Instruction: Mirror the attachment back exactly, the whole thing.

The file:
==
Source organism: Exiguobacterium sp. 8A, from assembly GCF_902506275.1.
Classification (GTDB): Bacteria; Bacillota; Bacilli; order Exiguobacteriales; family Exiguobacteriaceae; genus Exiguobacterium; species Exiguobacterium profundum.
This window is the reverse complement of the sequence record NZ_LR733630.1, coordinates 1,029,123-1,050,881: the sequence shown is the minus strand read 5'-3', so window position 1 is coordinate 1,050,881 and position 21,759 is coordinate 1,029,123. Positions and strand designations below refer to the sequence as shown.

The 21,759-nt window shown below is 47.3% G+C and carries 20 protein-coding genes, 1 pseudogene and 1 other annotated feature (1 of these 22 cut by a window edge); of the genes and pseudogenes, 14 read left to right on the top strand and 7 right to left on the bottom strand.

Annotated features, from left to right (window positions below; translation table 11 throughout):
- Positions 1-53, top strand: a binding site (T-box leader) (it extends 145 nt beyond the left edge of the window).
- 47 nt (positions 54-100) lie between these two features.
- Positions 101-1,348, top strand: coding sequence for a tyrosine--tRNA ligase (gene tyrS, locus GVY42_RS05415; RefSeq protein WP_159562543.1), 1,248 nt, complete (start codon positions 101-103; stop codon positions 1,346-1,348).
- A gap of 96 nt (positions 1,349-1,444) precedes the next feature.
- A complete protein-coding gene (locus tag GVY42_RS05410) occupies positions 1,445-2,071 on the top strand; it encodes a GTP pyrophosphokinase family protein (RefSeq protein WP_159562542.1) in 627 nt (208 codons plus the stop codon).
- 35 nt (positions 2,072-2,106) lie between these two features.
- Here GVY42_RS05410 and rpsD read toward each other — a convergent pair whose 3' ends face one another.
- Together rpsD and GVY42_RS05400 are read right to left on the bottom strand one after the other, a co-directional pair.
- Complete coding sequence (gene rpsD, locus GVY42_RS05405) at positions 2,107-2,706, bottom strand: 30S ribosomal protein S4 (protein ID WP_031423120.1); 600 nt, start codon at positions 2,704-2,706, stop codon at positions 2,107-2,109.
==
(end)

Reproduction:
Source organism: Exiguobacterium sp. 8A, from assembly GCF_902506275.1.
Classification (GTDB): Bacteria; Bacillota; Bacilli; order Exiguobacteriales; family Exiguobacteriaceae; genus Exiguobacterium; species Exiguobacterium profundum.
This window is the reverse complement of the sequence record NZ_LR733630.1, coordinates 1,029,123-1,050,881: the sequence shown is the minus strand read 5'-3', so window position 1 is coordinate 1,050,881 and position 21,759 is coordinate 1,029,123. Positions and strand designations below refer to the sequence as shown.

The 21,759-nt window shown below is 47.3% G+C and carries 20 protein-coding genes, 1 pseudogene and 1 other annotated feature (1 of these 22 cut by a window edge); of the genes and pseudogenes, 14 read left to right on the top strand and 7 right to left on the bottom strand.

Annotated features, from left to right (window positions below; translation table 11 throughout):
- Positions 1-53, top strand: a binding site (T-box leader) (it extends 145 nt beyond the left edge of the window).
- 47 nt (positions 54-100) lie between these two features.
- Positions 101-1,348, top strand: coding sequence for a tyrosine--tRNA ligase (gene tyrS, locus GVY42_RS05415; RefSeq protein WP_159562543.1), 1,248 nt, complete (start codon positions 101-103; stop codon positions 1,346-1,348).
- A gap of 96 nt (positions 1,349-1,444) precedes the next feature.
- A complete protein-coding gene (locus tag GVY42_RS05410) occupies positions 1,445-2,071 on the top strand; it encodes a GTP pyrophosphokinase family protein (RefSeq protein WP_159562542.1) in 627 nt (208 codons plus the stop codon).
- 35 nt (positions 2,072-2,106) lie between these two features.
- Here GVY42_RS05410 and rpsD read toward each other — a convergent pair whose 3' ends face one another.
- Together rpsD and GVY42_RS05400 are read right to left on the bottom strand one after the other, a co-directional pair.
- Complete coding sequence (gene rpsD, locus GVY42_RS05405) at positions 2,107-2,706, bottom strand: 30S ribosomal protein S4 (protein ID WP_031423120.1); 600 nt, start codon at positions 2,704-2,706, stop codon at positions 2,107-2,109.